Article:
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This project consists of taking a recommendation list (can be applied to anything, in this case it’s movies) that is sorted by a score produced by some recommendation formula, containing more elements than the final recommendation list that will be shown to the user, and selecting a subset of those elements that contains more diversity than the original top-N elements.

The objective is to make the list more diverse in the sense of containing elements that are not all too similar to each other. As recommendation formulas tend to be based on estimating the rating that a user would give to an item or the probability that he/she would click or buy it, these lists can end up containing elements that are all too similar – e.g. only books from the same author, only movies from a certain genre, etc. – and, despite having good predictive accuracy, might not be as valuable to the user as lists of recommendations that cater to more different interests.

There are different ways of making a list more diverse, and all of these require some information about the elements included, such as the genres of a movie or the tags that they have received. Here I’ll use movies' genres and PCA-reduced tags assigned by users. The data is taken from the MovieLens latest dataset (at the time this was produced, the last update was on 10/2016), which includes 24M movie ratings from 260K users to 40K movies, the movies genres, and 1,128 possible tags applied to most of those movies, in a numerical scale as explained in Vig, J., Sen, S., & Riedl, J. (2012). The tag genome: Encoding community knowledge to support novel interaction. ACM Transactions on Interactive Intelligent Systems (TiiS), 2(3), 13..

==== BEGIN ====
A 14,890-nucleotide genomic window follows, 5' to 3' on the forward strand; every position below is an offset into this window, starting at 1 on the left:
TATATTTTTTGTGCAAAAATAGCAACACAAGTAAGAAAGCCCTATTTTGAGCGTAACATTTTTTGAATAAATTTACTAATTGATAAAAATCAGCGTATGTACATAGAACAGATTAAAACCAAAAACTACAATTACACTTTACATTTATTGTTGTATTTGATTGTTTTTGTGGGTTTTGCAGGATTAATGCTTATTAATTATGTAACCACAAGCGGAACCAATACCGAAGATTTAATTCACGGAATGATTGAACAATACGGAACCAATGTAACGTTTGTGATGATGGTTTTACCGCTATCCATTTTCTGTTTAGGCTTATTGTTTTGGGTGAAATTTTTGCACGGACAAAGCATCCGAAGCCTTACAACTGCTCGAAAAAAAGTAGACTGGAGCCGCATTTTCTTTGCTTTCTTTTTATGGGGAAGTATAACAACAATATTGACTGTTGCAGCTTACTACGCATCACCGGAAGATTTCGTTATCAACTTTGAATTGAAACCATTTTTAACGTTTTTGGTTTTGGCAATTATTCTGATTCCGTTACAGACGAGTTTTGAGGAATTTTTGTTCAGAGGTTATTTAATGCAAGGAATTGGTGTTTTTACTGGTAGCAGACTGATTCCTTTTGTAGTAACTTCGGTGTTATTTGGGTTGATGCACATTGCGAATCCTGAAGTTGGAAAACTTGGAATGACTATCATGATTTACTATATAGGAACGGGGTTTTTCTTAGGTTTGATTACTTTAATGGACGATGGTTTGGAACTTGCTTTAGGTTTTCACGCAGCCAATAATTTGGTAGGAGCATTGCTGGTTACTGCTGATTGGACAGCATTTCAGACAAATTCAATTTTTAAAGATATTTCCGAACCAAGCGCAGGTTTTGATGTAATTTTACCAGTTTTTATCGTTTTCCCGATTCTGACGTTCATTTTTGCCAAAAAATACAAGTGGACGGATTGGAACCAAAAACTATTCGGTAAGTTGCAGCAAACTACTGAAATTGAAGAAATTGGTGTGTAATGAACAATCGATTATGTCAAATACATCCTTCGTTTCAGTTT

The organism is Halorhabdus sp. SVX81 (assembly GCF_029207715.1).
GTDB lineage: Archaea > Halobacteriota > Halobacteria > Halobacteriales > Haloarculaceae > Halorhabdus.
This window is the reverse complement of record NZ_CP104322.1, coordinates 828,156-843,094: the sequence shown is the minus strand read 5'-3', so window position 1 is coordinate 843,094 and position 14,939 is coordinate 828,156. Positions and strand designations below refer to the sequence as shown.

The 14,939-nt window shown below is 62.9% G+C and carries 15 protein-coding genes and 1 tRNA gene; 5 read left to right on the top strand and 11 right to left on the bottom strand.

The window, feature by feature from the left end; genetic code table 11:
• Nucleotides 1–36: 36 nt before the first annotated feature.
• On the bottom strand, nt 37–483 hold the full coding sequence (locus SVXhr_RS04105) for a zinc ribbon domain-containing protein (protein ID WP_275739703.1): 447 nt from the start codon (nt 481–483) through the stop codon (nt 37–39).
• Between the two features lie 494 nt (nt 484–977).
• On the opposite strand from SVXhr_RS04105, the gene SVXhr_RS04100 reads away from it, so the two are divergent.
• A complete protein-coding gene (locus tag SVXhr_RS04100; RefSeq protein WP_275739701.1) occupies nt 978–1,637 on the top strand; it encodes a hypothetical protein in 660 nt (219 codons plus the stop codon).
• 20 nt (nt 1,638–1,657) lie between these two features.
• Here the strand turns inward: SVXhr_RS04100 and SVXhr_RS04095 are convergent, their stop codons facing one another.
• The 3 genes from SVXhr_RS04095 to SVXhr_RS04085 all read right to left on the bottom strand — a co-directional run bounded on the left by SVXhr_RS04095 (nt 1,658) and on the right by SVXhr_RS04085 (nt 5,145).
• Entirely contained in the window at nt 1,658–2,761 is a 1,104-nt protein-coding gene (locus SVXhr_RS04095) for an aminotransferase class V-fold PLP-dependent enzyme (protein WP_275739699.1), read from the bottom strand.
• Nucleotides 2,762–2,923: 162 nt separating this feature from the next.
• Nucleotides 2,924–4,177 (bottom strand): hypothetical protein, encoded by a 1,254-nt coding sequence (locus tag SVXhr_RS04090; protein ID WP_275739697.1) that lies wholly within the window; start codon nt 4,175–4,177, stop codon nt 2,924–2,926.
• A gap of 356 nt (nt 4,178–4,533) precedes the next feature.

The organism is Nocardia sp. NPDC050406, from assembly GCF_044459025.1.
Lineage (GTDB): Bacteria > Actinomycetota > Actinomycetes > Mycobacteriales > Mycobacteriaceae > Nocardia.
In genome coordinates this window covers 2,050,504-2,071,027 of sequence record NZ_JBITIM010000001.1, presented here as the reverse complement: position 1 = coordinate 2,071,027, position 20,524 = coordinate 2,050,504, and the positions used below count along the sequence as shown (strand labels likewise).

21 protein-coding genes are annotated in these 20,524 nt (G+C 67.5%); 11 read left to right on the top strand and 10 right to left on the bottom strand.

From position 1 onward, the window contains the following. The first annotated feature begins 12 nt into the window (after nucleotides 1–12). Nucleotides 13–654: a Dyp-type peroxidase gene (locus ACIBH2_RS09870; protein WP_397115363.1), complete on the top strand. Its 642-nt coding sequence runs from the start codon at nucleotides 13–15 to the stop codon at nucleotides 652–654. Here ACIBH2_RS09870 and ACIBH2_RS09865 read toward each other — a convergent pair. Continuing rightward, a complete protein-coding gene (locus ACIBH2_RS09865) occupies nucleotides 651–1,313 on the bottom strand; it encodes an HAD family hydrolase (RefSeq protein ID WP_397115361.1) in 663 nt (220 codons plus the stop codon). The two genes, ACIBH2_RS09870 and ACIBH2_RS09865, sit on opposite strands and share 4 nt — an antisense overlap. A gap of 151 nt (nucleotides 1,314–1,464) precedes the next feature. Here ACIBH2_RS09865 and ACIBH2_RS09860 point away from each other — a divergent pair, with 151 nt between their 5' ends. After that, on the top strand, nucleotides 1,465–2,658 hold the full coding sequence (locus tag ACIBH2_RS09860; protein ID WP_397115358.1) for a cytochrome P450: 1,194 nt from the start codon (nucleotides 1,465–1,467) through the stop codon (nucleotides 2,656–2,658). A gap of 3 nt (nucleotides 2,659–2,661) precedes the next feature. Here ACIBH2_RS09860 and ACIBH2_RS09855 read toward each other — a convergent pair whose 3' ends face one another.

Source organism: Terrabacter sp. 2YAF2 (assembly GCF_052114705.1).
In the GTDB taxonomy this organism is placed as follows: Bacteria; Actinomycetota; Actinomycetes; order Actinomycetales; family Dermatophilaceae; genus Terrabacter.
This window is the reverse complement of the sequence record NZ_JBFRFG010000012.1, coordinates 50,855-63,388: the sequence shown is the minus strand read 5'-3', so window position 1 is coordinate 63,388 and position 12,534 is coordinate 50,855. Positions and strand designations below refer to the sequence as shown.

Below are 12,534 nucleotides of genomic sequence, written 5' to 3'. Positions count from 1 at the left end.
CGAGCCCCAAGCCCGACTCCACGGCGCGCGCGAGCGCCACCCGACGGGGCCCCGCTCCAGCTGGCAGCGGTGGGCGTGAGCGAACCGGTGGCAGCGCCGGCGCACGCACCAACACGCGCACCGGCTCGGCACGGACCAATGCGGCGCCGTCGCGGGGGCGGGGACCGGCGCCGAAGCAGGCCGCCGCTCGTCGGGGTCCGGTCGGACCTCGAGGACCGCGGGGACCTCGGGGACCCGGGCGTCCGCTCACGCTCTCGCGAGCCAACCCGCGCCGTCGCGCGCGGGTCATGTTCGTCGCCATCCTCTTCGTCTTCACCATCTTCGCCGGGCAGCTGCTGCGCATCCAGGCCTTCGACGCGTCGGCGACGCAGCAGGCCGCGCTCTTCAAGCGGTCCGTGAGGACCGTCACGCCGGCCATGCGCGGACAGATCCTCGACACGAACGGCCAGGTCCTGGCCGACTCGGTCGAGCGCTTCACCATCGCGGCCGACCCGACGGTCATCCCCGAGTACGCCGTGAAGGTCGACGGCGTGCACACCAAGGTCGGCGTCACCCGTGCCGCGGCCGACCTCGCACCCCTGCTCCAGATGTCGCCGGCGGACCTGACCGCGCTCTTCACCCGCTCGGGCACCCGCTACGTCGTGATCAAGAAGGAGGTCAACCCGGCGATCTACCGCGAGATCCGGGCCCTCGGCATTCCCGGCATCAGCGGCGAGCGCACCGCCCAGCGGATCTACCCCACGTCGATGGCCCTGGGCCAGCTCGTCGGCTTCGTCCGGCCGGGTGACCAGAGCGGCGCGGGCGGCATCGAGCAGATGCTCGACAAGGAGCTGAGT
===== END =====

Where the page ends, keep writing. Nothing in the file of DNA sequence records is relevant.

I’ll make a simple recommendation list by taking the average rating that a movie has received, multiplied by the number of users who have rated it, and sorting by this score. The final recommendation will be limited to 10 movies, and the candidate pool from which to diversify will be limited to the top 50 movies by this score.

1. Producing the recommendation list

2. Diversification as Maximum Coverage Problem

This is a generic non-personalized recommendation list, accordignto the movies' average rating and people who have rated them, as explained at the beginning:

In [1]:

```
import pandas as pd, numpy as np
import warnings
warnings.filterwarnings('ignore')
ratings=pd.read_csv('D:\\Downloads\\movielens\\ml-latest\\ml-latest\\ratings.csv')
movies=pd.read_csv('D:\\Downloads\\movielens\\ml-latest\\ml-latest\\movies.csv')
top_rated=(ratings.assign(raters=ratings.rating>=0).groupby('movieId').agg({'rating':np.mean,'raters':np.sum})
.assign(score=lambda x: x.rating*x.raters).sort_values('score',ascending=False).head(50))
movies=movies.loc[movies.movieId.map(lambda x: x in top_rated.index)]
del ratings
top_rated.join(movies.set_index('movieId')).head(10)
```

Out[1]:

One of the simplest ways to diversify the recommendation list is by making them cover the largest possible set of genres, plus some penalization for the drop in score that this diversification would produce. This would of course tend to favor movies with more genres (as each movie can belong to more than 1 genre).